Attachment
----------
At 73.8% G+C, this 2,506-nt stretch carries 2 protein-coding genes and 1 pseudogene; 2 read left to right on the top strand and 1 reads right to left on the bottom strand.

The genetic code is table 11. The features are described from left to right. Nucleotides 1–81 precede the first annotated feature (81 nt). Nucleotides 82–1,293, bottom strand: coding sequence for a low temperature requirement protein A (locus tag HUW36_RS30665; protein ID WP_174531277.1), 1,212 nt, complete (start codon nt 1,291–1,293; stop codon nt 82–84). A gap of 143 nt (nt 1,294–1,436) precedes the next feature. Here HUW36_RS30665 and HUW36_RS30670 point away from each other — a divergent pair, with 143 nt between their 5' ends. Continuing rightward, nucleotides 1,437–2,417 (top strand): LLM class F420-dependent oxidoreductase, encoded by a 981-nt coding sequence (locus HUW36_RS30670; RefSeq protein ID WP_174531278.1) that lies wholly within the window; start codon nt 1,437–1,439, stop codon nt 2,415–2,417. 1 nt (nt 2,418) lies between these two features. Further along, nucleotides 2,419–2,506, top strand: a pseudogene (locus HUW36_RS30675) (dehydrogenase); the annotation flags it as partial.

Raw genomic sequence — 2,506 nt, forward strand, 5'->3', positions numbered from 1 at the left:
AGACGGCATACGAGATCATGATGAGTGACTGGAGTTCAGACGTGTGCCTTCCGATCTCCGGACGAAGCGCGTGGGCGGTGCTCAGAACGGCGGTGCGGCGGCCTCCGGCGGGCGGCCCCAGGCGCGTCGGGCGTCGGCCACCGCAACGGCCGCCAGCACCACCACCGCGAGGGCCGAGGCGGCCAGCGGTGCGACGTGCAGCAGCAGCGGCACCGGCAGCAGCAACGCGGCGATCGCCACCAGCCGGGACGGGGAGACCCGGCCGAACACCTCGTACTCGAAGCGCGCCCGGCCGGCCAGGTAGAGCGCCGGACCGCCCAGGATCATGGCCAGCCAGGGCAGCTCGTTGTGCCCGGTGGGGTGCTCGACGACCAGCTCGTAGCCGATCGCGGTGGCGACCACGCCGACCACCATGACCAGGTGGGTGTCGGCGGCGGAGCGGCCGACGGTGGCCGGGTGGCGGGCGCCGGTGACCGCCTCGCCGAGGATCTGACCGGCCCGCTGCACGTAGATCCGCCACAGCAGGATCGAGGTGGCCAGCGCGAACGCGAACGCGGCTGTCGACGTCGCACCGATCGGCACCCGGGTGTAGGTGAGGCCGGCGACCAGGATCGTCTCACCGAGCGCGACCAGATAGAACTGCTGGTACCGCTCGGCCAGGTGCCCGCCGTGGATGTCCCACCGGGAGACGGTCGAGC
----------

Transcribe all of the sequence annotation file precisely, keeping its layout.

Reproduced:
At 73.8% G+C, this 2,506-nt stretch carries 2 protein-coding genes and 1 pseudogene; 2 read left to right on the top strand and 1 reads right to left on the bottom strand.

The genetic code is table 11. The features are described from left to right. Nucleotides 1–81 precede the first annotated feature (81 nt). Nucleotides 82–1,293, bottom strand: coding sequence for a low temperature requirement protein A (locus tag HUW36_RS30665; protein ID WP_174531277.1), 1,212 nt, complete (start codon nt 1,291–1,293; stop codon nt 82–84). A gap of 143 nt (nt 1,294–1,436) precedes the next feature. Here HUW36_RS30665 and HUW36_RS30670 point away from each other — a divergent pair, with 143 nt between their 5' ends. Continuing rightward, nucleotides 1,437–2,417 (top strand): LLM class F420-dependent oxidoreductase, encoded by a 981-nt coding sequence (locus HUW36_RS30670; RefSeq protein ID WP_174531278.1) that lies wholly within the window; start codon nt 1,437–1,439, stop codon nt 2,415–2,417. 1 nt (nt 2,418) lies between these two features. Further along, nucleotides 2,419–2,506, top strand: a pseudogene (locus HUW36_RS30675) (dehydrogenase); the annotation flags it as partial.

Raw genomic sequence — 2,506 nt, forward strand, 5'->3', positions numbered from 1 at the left:
AGACGGCATACGAGATCATGATGAGTGACTGGAGTTCAGACGTGTGCCTTCCGATCTCCGGACGAAGCGCGTGGGCGGTGCTCAGAACGGCGGTGCGGCGGCCTCCGGCGGGCGGCCCCAGGCGCGTCGGGCGTCGGCCACCGCAACGGCCGCCAGCACCACCACCGCGAGGGCCGAGGCGGCCAGCGGTGCGACGTGCAGCAGCAGCGGCACCGGCAGCAGCAACGCGGCGATCGCCACCAGCCGGGACGGGGAGACCCGGCCGAACACCTCGTACTCGAAGCGCGCCCGGCCGGCCAGGTAGAGCGCCGGACCGCCCAGGATCATGGCCAGCCAGGGCAGCTCGTTGTGCCCGGTGGGGTGCTCGACGACCAGCTCGTAGCCGATCGCGGTGGCGACCACGCCGACCACCATGACCAGGTGGGTGTCGGCGGCGGAGCGGCCGACGGTGGCCGGGTGGCGGGCGCCGGTGACCGCCTCGCCGAGGATCTGACCGGCCCGCTGCACGTAGATCCGCCACAGCAGGATCGAGGTGGCCAGCGCGAACGCGAACGCGGCTGTCGACGTCGCACCGATCGGCACCCGGGTGTAGGTGAGGCCGGCGACCAGGATCGTCTCACCGAGCGCGACCAGATAGAACTGCTGGTACCGCTCGGCCAGGTGCCCGCCGTGGATGTCCCACCGGGAGACGGTCGAGC